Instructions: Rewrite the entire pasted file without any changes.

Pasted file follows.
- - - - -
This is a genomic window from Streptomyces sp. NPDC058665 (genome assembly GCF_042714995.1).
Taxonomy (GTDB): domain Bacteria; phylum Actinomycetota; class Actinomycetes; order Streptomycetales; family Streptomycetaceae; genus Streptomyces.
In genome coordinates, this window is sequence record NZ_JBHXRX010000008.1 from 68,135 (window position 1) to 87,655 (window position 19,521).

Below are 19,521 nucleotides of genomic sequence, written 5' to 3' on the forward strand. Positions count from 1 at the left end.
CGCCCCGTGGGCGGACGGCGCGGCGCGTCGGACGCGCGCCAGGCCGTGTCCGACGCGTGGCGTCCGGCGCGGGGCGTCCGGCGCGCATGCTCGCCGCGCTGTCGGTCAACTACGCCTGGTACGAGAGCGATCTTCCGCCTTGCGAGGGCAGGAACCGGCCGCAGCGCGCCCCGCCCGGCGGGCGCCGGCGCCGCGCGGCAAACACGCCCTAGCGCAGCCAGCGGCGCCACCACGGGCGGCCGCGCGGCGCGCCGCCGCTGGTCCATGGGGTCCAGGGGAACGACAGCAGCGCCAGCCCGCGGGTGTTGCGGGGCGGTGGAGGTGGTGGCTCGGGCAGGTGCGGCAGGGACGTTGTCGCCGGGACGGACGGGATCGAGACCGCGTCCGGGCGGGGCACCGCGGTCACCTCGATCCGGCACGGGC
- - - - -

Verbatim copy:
This is a genomic window from Streptomyces sp. NPDC058665 (genome assembly GCF_042714995.1).
Taxonomy (GTDB): domain Bacteria; phylum Actinomycetota; class Actinomycetes; order Streptomycetales; family Streptomycetaceae; genus Streptomyces.
In genome coordinates, this window is sequence record NZ_JBHXRX010000008.1 from 68,135 (window position 1) to 87,655 (window position 19,521).

Below are 19,521 nucleotides of genomic sequence, written 5' to 3' on the forward strand. Positions count from 1 at the left end.
CGCCCCGTGGGCGGACGGCGCGGCGCGTCGGACGCGCGCCAGGCCGTGTCCGACGCGTGGCGTCCGGCGCGGGGCGTCCGGCGCGCATGCTCGCCGCGCTGTCGGTCAACTACGCCTGGTACGAGAGCGATCTTCCGCCTTGCGAGGGCAGGAACCGGCCGCAGCGCGCCCCGCCCGGCGGGCGCCGGCGCCGCGCGGCAAACACGCCCTAGCGCAGCCAGCGGCGCCACCACGGGCGGCCGCGCGGCGCGCCGCCGCTGGTCCATGGGGTCCAGGGGAACGACAGCAGCGCCAGCCCGCGGGTGTTGCGGGGCGGTGGAGGTGGTGGCTCGGGCAGGTGCGGCAGGGACGTTGTCGCCGGGACGGACGGGATCGAGACCGCGTCCGGGCGGGGCACCGCGGTCACCTCGATCCGGCACGGGC